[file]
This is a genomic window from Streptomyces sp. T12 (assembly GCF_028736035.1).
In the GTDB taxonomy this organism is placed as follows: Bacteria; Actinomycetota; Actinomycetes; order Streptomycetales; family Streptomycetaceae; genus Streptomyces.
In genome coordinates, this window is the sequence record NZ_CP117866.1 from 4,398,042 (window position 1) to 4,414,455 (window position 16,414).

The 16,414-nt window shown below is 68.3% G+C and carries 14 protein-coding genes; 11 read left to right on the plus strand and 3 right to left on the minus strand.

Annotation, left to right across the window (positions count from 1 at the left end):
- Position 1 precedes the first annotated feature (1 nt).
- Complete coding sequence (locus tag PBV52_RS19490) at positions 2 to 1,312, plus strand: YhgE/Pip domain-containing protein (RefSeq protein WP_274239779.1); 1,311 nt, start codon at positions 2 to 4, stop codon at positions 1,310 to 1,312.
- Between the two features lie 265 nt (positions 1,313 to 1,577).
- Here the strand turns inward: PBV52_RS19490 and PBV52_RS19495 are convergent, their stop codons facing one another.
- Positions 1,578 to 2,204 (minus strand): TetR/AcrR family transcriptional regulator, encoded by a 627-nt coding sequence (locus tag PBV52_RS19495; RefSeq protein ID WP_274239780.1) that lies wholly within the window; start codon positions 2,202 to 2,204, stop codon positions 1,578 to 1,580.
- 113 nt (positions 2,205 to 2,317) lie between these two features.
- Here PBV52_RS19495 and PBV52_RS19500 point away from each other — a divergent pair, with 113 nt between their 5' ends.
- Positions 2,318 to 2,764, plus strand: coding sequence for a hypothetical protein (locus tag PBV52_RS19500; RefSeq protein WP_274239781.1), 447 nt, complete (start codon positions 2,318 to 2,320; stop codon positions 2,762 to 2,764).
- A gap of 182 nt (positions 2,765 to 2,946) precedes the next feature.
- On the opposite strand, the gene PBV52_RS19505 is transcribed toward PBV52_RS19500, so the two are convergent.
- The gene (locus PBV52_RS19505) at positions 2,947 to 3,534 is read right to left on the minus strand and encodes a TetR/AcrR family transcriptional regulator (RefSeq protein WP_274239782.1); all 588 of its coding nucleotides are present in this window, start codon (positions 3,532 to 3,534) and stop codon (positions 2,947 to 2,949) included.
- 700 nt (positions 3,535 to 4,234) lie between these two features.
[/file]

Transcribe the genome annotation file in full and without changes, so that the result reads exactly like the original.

This is a genomic window from Streptomyces sp. T12 (assembly GCF_028736035.1).
In the GTDB taxonomy this organism is placed as follows: Bacteria; Actinomycetota; Actinomycetes; order Streptomycetales; family Streptomycetaceae; genus Streptomyces.
In genome coordinates, this window is the sequence record NZ_CP117866.1 from 4,398,042 (window position 1) to 4,414,455 (window position 16,414).

The 16,414-nt window shown below is 68.3% G+C and carries 14 protein-coding genes; 11 read left to right on the plus strand and 3 right to left on the minus strand.

Annotation, left to right across the window (positions count from 1 at the left end):
- Position 1 precedes the first annotated feature (1 nt).
- Complete coding sequence (locus tag PBV52_RS19490) at positions 2 to 1,312, plus strand: YhgE/Pip domain-containing protein (RefSeq protein WP_274239779.1); 1,311 nt, start codon at positions 2 to 4, stop codon at positions 1,310 to 1,312.
- Between the two features lie 265 nt (positions 1,313 to 1,577).
- Here the strand turns inward: PBV52_RS19490 and PBV52_RS19495 are convergent, their stop codons facing one another.
- Positions 1,578 to 2,204 (minus strand): TetR/AcrR family transcriptional regulator, encoded by a 627-nt coding sequence (locus tag PBV52_RS19495; RefSeq protein ID WP_274239780.1) that lies wholly within the window; start codon positions 2,202 to 2,204, stop codon positions 1,578 to 1,580.
- 113 nt (positions 2,205 to 2,317) lie between these two features.
- Here PBV52_RS19495 and PBV52_RS19500 point away from each other — a divergent pair, with 113 nt between their 5' ends.
- Positions 2,318 to 2,764, plus strand: coding sequence for a hypothetical protein (locus tag PBV52_RS19500; RefSeq protein WP_274239781.1), 447 nt, complete (start codon positions 2,318 to 2,320; stop codon positions 2,762 to 2,764).
- A gap of 182 nt (positions 2,765 to 2,946) precedes the next feature.
- On the opposite strand, the gene PBV52_RS19505 is transcribed toward PBV52_RS19500, so the two are convergent.
- The gene (locus PBV52_RS19505) at positions 2,947 to 3,534 is read right to left on the minus strand and encodes a TetR/AcrR family transcriptional regulator (RefSeq protein WP_274239782.1); all 588 of its coding nucleotides are present in this window, start codon (positions 3,532 to 3,534) and stop codon (positions 2,947 to 2,949) included.
- 700 nt (positions 3,535 to 4,234) lie between these two features.